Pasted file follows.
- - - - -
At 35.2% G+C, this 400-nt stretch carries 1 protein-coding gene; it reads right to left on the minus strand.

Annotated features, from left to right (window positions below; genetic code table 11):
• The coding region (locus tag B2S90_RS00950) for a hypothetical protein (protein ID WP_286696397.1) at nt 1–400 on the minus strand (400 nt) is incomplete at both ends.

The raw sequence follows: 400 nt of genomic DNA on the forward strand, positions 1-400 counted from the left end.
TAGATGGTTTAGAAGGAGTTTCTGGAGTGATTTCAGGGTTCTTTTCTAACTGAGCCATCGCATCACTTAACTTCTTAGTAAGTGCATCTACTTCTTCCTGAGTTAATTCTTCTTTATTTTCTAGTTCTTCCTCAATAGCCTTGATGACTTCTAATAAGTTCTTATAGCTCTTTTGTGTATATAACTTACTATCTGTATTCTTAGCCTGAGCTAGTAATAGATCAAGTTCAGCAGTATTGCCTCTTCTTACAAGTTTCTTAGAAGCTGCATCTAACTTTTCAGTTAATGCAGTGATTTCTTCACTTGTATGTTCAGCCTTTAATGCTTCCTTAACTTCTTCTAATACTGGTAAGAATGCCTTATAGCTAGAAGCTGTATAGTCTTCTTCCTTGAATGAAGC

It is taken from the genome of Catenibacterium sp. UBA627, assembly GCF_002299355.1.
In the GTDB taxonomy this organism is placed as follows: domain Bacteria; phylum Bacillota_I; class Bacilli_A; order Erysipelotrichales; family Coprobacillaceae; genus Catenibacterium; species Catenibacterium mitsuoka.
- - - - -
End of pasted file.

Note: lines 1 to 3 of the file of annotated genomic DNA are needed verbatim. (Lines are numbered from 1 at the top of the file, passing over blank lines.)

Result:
At 35.2% G+C, this 400-nt stretch carries 1 protein-coding gene; it reads right to left on the minus strand.

Annotated features, from left to right (window positions below; genetic code table 11):
• The coding region (locus tag B2S90_RS00950) for a hypothetical protein (protein ID WP_286696397.1) at nt 1–400 on the minus strand (400 nt) is incomplete at both ends.